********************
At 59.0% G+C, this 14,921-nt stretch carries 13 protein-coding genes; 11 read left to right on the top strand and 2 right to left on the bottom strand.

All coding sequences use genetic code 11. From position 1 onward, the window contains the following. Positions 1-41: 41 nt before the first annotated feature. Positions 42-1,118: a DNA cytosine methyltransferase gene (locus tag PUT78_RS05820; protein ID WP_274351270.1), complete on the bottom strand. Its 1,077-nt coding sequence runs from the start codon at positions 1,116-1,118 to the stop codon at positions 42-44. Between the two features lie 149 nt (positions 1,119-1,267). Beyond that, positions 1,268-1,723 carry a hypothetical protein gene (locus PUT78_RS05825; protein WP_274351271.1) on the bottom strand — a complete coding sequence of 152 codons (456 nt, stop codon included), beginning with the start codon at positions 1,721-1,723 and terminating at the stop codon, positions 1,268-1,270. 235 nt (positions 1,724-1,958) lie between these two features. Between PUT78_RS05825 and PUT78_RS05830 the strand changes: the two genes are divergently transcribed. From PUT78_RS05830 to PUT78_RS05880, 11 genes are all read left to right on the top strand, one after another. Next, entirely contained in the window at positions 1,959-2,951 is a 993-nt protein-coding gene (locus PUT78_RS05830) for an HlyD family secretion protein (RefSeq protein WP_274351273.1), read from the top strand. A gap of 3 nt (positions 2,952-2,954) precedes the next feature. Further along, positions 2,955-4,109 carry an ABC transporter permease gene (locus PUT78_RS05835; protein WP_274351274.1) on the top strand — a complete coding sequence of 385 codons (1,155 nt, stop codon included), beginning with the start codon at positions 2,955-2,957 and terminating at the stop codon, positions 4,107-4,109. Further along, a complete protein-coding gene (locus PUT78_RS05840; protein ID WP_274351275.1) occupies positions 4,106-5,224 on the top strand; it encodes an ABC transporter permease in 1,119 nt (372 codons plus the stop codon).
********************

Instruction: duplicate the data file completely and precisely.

At 59.0% G+C, this 14,921-nt stretch carries 13 protein-coding genes; 11 read left to right on the top strand and 2 right to left on the bottom strand.

All coding sequences use genetic code 11. From position 1 onward, the window contains the following. Positions 1-41: 41 nt before the first annotated feature. Positions 42-1,118: a DNA cytosine methyltransferase gene (locus tag PUT78_RS05820; protein ID WP_274351270.1), complete on the bottom strand. Its 1,077-nt coding sequence runs from the start codon at positions 1,116-1,118 to the stop codon at positions 42-44. Between the two features lie 149 nt (positions 1,119-1,267). Beyond that, positions 1,268-1,723 carry a hypothetical protein gene (locus PUT78_RS05825; protein WP_274351271.1) on the bottom strand — a complete coding sequence of 152 codons (456 nt, stop codon included), beginning with the start codon at positions 1,721-1,723 and terminating at the stop codon, positions 1,268-1,270. 235 nt (positions 1,724-1,958) lie between these two features. Between PUT78_RS05825 and PUT78_RS05830 the strand changes: the two genes are divergently transcribed. From PUT78_RS05830 to PUT78_RS05880, 11 genes are all read left to right on the top strand, one after another. Next, entirely contained in the window at positions 1,959-2,951 is a 993-nt protein-coding gene (locus PUT78_RS05830) for an HlyD family secretion protein (RefSeq protein WP_274351273.1), read from the top strand. A gap of 3 nt (positions 2,952-2,954) precedes the next feature. Further along, positions 2,955-4,109 carry an ABC transporter permease gene (locus PUT78_RS05835; protein WP_274351274.1) on the top strand — a complete coding sequence of 385 codons (1,155 nt, stop codon included), beginning with the start codon at positions 2,955-2,957 and terminating at the stop codon, positions 4,107-4,109. Further along, a complete protein-coding gene (locus PUT78_RS05840; protein ID WP_274351275.1) occupies positions 4,106-5,224 on the top strand; it encodes an ABC transporter permease in 1,119 nt (372 codons plus the stop codon).